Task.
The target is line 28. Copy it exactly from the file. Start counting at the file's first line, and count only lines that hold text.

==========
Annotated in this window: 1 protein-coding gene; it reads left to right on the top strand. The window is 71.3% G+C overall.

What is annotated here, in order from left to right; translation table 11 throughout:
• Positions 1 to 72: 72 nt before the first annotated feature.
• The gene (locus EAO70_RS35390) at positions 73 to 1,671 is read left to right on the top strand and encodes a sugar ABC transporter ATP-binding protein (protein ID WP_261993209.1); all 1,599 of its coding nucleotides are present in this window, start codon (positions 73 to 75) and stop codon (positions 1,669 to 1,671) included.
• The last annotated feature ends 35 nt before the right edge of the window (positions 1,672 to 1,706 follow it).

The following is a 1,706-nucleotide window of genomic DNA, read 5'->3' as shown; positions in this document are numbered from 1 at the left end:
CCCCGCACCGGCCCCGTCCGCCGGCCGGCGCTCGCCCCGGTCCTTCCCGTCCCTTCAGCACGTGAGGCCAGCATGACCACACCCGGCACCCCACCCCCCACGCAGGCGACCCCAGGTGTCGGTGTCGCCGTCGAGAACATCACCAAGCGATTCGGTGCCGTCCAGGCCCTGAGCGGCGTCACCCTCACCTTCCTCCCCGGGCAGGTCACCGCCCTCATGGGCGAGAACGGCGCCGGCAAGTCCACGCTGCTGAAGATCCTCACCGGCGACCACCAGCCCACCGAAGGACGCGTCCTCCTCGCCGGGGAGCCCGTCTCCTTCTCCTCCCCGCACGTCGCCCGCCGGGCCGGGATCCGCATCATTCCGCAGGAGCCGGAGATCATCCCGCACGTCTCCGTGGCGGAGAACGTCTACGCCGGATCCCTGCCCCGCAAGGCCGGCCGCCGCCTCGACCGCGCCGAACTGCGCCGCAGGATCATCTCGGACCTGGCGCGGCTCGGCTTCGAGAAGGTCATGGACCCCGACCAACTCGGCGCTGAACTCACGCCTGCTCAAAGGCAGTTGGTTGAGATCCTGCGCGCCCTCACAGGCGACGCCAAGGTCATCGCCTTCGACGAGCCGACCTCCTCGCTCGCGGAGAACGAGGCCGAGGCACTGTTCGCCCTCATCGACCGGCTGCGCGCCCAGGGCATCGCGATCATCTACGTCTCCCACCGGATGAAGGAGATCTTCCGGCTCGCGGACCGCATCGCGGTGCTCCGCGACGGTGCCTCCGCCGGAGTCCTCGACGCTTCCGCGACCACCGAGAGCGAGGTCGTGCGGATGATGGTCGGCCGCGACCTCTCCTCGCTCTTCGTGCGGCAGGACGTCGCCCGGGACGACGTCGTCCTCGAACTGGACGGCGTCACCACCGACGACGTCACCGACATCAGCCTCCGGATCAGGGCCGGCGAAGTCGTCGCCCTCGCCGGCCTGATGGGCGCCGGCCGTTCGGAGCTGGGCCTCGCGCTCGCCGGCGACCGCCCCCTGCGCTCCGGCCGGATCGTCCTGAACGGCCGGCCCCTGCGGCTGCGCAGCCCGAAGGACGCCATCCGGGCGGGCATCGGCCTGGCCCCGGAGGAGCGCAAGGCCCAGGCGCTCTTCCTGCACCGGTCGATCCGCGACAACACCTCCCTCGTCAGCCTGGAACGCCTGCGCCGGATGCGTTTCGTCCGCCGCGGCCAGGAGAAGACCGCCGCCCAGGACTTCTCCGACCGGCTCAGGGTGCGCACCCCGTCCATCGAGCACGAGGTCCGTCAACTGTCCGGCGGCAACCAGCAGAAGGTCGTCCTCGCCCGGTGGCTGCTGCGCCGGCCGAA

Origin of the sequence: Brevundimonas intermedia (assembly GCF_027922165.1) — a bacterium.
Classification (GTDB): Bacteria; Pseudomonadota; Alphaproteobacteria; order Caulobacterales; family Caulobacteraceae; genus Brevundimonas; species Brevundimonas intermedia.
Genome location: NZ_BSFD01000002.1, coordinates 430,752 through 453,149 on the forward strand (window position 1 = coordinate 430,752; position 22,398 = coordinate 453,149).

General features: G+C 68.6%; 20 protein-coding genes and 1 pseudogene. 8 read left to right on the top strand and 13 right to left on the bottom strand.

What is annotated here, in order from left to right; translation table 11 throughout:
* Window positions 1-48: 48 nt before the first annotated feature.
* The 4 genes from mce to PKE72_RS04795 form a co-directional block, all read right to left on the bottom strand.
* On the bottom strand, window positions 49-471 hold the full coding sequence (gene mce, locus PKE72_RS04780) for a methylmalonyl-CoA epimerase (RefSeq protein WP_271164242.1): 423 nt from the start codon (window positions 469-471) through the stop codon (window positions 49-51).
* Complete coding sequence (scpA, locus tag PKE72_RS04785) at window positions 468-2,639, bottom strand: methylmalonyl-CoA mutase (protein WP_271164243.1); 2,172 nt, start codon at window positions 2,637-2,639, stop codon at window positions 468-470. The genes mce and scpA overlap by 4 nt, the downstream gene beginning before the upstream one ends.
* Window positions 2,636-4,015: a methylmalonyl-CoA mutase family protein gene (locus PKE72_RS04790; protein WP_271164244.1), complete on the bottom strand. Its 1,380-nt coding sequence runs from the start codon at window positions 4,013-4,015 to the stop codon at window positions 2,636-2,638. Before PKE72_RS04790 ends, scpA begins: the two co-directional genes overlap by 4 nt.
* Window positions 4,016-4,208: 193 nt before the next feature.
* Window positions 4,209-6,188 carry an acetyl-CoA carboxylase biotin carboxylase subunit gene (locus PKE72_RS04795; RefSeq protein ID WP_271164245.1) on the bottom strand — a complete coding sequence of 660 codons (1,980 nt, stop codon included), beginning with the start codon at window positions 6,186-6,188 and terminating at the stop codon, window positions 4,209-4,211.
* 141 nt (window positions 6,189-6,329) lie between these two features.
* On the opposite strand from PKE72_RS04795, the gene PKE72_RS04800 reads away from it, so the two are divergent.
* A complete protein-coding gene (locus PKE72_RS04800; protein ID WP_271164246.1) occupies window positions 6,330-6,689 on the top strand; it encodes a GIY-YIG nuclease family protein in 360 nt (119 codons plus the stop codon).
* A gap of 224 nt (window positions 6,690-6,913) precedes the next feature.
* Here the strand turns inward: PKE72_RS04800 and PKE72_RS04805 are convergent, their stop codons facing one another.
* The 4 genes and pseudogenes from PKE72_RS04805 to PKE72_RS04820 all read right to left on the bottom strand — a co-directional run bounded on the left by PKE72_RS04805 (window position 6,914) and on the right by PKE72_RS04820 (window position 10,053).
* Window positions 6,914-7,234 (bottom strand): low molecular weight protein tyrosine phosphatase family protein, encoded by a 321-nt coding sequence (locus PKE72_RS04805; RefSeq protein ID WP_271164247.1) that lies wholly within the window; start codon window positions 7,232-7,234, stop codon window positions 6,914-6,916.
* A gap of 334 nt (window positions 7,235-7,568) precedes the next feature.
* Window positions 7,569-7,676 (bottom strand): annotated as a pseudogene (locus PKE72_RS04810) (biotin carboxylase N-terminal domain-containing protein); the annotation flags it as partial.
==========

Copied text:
* Window positions 7,569-7,676 (bottom strand): annotated as a pseudogene (locus PKE72_RS04810) (biotin carboxylase N-terminal domain-containing protein); the annotation flags it as partial.